WASHINGTON (November 4, 2022)—Producing crab meat isn't just a profitable industry in Maryland—it's an art.
That art, mastered by seafood processors along the Maryland shore, is threatened by a lack of workers, according to Jack Brooks, president of the Chesapeake Bay Seafood Industries Association.
"We're food manufacturers. You know, we were declared essential during the pandemic, provided we had staffing, but it's very, very difficult to operate like this," said Brooks, who is also the co-owner of J.M. Clayton Seafood Company.
For years, Brooks said, employers in the seafood industry have struggled to obtain enough H-2B visas—temporary nonagricultural worker permits—to properly staff crab and seafood businesses.
Last month, Maryland Sens. Ben Cardin and Chris Van Hollen, both Democrats, announced a visa program for the 2023 fiscal year that aims to temporarily aid the staffing shortage.
The Department of Homeland Security will provide 130,716 H-2B visas in the 2023 fiscal year, made up of 66,000 that are annually released and 64,716 additional visas. Cardin and Van Hollen said in a statement that they are seeking a permanent solution to the lack of visas in the H-2B program.
"The success of our small seafood businesses—and the strength of our Shore economy—depends on their ability to hire enough workers for crabbing season," Van Hollen said in a statement to CNS. "This year the H-2B process is better than it has been previously, but it is certainly not a long-term solution."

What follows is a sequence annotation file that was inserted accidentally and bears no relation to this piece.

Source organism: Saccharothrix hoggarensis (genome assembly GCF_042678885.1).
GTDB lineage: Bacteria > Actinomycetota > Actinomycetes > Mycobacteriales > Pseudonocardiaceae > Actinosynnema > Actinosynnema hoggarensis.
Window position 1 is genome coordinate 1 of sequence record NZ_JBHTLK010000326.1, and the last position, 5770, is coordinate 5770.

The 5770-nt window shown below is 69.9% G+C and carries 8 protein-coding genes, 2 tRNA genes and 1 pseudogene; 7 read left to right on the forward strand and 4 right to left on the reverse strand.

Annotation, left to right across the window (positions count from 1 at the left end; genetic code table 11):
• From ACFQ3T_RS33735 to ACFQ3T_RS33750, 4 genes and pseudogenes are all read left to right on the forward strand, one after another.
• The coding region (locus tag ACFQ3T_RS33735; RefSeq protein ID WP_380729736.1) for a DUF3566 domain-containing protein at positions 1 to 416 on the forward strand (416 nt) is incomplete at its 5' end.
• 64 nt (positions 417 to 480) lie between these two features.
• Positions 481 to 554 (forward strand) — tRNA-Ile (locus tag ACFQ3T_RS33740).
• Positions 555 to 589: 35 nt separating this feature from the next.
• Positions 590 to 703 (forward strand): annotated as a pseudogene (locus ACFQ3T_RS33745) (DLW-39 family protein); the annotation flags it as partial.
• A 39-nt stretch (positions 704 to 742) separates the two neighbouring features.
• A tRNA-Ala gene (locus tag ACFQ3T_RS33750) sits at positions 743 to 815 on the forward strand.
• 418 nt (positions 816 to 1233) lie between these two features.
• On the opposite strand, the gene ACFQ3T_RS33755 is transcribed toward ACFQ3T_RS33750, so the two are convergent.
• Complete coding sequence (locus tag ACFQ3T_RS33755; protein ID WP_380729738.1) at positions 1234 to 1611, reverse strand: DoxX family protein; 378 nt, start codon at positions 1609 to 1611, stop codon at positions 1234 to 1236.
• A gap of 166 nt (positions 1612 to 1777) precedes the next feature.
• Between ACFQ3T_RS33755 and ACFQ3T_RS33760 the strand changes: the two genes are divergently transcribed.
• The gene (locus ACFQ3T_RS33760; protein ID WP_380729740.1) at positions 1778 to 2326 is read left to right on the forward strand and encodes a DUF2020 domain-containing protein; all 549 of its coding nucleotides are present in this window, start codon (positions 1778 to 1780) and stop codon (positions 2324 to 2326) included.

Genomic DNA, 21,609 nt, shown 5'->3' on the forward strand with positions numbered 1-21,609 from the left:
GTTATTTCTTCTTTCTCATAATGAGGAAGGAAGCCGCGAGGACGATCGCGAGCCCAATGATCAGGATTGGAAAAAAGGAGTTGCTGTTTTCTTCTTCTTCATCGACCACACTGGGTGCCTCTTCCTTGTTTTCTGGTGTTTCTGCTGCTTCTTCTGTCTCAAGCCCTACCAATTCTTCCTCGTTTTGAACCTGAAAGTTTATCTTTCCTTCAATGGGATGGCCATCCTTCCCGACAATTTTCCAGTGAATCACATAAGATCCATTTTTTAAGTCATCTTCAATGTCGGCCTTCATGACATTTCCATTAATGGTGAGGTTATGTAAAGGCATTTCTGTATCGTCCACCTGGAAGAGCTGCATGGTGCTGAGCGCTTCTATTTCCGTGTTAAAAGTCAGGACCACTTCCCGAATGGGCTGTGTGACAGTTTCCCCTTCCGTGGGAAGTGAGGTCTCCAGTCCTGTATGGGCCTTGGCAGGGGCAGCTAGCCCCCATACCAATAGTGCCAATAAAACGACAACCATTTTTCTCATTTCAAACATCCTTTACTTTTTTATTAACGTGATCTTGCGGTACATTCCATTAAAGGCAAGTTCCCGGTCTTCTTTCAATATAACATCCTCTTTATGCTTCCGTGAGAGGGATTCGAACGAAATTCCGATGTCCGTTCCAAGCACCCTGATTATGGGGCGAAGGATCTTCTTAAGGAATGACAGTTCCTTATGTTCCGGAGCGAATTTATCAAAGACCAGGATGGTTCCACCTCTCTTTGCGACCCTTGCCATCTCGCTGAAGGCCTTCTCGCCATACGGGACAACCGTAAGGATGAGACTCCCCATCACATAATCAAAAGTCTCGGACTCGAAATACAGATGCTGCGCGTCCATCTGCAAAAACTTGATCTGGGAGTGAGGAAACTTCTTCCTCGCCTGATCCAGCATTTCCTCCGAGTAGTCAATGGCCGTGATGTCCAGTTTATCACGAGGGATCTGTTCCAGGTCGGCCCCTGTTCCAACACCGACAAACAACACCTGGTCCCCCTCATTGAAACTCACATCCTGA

The move to add more visas comes after Maryland Gov. Larry Hogan, a Republican, urged lawmakers to find a solution to the limitations of the H-2B visa cap.
"Maryland's seafood industry is part of what makes us known around the nation and the world. We cannot—and I will not—let these hardworking Maryland businesses fail on our watch," Hogan said in a Feb. 15 letter to Maryland lawmakers.
At the start of the crab-picking season, seafood processors are awarded H-2B visas through a lottery system, competing with other industries for temporary workers.
Nine out of 10 crab processors said that challenges in labor availability threatened the survival of seafood businesses, according to a project conducted by the Chesapeake Bay Seafood Industry Association and supported by the Maryland Department of Agriculture. Many of the processors also said the current lottery system creates uncertainty and hurts the industry.
"We need a long term fix," Brooks said. "The release of the supplemental visas sounds really good but it won't come anywhere near satisfying the demand."